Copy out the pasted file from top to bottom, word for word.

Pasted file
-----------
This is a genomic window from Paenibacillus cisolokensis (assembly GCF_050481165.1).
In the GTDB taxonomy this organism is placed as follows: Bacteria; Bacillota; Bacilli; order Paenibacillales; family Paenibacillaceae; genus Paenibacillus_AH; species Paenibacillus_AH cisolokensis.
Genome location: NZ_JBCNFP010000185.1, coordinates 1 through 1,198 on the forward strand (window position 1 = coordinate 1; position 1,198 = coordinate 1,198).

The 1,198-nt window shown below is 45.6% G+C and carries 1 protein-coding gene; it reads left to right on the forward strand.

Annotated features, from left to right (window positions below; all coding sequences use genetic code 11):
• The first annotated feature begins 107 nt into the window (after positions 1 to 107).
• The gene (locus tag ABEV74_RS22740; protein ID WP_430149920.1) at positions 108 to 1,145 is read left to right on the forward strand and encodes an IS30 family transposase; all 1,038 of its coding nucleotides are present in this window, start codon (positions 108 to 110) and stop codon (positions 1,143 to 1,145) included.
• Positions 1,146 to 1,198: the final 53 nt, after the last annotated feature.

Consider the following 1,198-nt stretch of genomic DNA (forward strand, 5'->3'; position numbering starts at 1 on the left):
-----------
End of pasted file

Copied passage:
This is a genomic window from Paenibacillus cisolokensis (assembly GCF_050481165.1).
In the GTDB taxonomy this organism is placed as follows: Bacteria; Bacillota; Bacilli; order Paenibacillales; family Paenibacillaceae; genus Paenibacillus_AH; species Paenibacillus_AH cisolokensis.
Genome location: NZ_JBCNFP010000185.1, coordinates 1 through 1,198 on the forward strand (window position 1 = coordinate 1; position 1,198 = coordinate 1,198).

The 1,198-nt window shown below is 45.6% G+C and carries 1 protein-coding gene; it reads left to right on the forward strand.

Annotated features, from left to right (window positions below; all coding sequences use genetic code 11):
• The first annotated feature begins 107 nt into the window (after positions 1 to 107).
• The gene (locus tag ABEV74_RS22740; protein ID WP_430149920.1) at positions 108 to 1,145 is read left to right on the forward strand and encodes an IS30 family transposase; all 1,038 of its coding nucleotides are present in this window, start codon (positions 108 to 110) and stop codon (positions 1,143 to 1,145) included.
• Positions 1,146 to 1,198: the final 53 nt, after the last annotated feature.

Consider the following 1,198-nt stretch of genomic DNA (forward strand, 5'->3'; position numbering starts at 1 on the left):